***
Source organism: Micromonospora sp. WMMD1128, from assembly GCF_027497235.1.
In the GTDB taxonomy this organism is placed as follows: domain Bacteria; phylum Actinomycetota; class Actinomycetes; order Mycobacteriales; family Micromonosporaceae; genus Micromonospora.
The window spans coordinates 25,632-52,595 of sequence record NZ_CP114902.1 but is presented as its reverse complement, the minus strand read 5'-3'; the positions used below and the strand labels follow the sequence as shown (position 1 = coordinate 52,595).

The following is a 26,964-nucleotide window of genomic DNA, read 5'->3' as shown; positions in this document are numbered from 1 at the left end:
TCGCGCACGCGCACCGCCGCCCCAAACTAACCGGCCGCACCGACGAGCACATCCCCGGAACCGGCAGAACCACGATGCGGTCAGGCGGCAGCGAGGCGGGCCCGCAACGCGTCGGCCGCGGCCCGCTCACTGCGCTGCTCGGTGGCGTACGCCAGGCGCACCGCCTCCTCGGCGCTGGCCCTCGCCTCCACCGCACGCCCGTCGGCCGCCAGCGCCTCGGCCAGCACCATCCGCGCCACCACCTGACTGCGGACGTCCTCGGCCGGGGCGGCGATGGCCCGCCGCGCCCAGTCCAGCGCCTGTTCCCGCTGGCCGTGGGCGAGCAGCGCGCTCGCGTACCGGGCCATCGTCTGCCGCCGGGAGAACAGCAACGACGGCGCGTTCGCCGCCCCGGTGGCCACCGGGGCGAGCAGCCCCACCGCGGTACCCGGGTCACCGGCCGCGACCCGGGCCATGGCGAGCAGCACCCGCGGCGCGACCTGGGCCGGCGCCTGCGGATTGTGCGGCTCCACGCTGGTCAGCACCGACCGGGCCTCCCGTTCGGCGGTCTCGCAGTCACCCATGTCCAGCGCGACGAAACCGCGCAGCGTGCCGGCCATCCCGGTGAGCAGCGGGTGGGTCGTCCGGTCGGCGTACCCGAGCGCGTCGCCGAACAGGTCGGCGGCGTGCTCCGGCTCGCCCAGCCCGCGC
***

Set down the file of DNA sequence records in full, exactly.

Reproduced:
Source organism: Micromonospora sp. WMMD1128, from assembly GCF_027497235.1.
In the GTDB taxonomy this organism is placed as follows: domain Bacteria; phylum Actinomycetota; class Actinomycetes; order Mycobacteriales; family Micromonosporaceae; genus Micromonospora.
The window spans coordinates 25,632-52,595 of sequence record NZ_CP114902.1 but is presented as its reverse complement, the minus strand read 5'-3'; the positions used below and the strand labels follow the sequence as shown (position 1 = coordinate 52,595).

The following is a 26,964-nucleotide window of genomic DNA, read 5'->3' as shown; positions in this document are numbered from 1 at the left end:
TCGCGCACGCGCACCGCCGCCCCAAACTAACCGGCCGCACCGACGAGCACATCCCCGGAACCGGCAGAACCACGATGCGGTCAGGCGGCAGCGAGGCGGGCCCGCAACGCGTCGGCCGCGGCCCGCTCACTGCGCTGCTCGGTGGCGTACGCCAGGCGCACCGCCTCCTCGGCGCTGGCCCTCGCCTCCACCGCACGCCCGTCGGCCGCCAGCGCCTCGGCCAGCACCATCCGCGCCACCACCTGACTGCGGACGTCCTCGGCCGGGGCGGCGATGGCCCGCCGCGCCCAGTCCAGCGCCTGTTCCCGCTGGCCGTGGGCGAGCAGCGCGCTCGCGTACCGGGCCATCGTCTGCCGCCGGGAGAACAGCAACGACGGCGCGTTCGCCGCCCCGGTGGCCACCGGGGCGAGCAGCCCCACCGCGGTACCCGGGTCACCGGCCGCGACCCGGGCCATGGCGAGCAGCACCCGCGGCGCGACCTGGGCCGGCGCCTGCGGATTGTGCGGCTCCACGCTGGTCAGCACCGACCGGGCCTCCCGTTCGGCGGTCTCGCAGTCACCCATGTCCAGCGCGACGAAACCGCGCAGCGTGCCGGCCATCCCGGTGAGCAGCGGGTGGGTCGTCCGGTCGGCGTACCCGAGCGCGTCGCCGAACAGGTCGGCGGCGTGCTCCGGCTCGCCCAGCCCGCGC